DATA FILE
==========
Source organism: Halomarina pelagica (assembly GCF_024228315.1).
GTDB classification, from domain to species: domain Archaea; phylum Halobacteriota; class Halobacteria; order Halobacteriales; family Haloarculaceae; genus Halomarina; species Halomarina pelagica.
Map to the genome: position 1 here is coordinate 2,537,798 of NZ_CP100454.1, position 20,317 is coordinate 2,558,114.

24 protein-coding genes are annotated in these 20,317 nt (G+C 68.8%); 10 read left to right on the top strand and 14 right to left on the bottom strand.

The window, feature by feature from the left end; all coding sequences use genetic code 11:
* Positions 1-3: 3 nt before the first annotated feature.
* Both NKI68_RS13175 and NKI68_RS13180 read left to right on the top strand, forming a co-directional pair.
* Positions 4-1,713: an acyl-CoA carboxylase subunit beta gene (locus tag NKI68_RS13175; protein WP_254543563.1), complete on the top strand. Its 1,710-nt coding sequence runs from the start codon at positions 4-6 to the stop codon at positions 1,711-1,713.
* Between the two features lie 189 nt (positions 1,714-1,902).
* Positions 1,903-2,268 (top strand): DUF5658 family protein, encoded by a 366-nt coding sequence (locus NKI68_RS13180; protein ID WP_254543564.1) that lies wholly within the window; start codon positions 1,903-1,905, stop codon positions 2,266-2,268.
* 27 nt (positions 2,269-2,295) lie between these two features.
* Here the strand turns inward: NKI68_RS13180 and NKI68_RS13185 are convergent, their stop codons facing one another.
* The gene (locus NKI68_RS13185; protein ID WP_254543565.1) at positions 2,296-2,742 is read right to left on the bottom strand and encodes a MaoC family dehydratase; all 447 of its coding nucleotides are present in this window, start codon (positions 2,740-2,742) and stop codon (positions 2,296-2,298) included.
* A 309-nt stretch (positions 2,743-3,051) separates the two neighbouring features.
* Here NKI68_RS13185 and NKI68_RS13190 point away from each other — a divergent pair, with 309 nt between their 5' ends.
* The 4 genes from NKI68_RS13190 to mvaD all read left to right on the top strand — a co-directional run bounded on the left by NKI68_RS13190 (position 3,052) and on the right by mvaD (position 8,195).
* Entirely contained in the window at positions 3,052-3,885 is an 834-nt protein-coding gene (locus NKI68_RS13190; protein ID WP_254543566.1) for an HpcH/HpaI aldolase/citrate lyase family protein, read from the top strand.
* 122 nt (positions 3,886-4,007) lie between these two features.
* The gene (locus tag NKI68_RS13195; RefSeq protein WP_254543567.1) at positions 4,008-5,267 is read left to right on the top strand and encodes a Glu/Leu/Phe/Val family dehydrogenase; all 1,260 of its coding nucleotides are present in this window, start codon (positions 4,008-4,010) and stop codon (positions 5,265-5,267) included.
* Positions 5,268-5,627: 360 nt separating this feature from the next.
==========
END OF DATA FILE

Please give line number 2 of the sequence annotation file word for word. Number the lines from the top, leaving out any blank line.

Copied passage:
GTDB classification, from domain to species: domain Archaea; phylum Halobacteriota; class Halobacteria; order Halobacteriales; family Haloarculaceae; genus Halomarina; species Halomarina pelagica.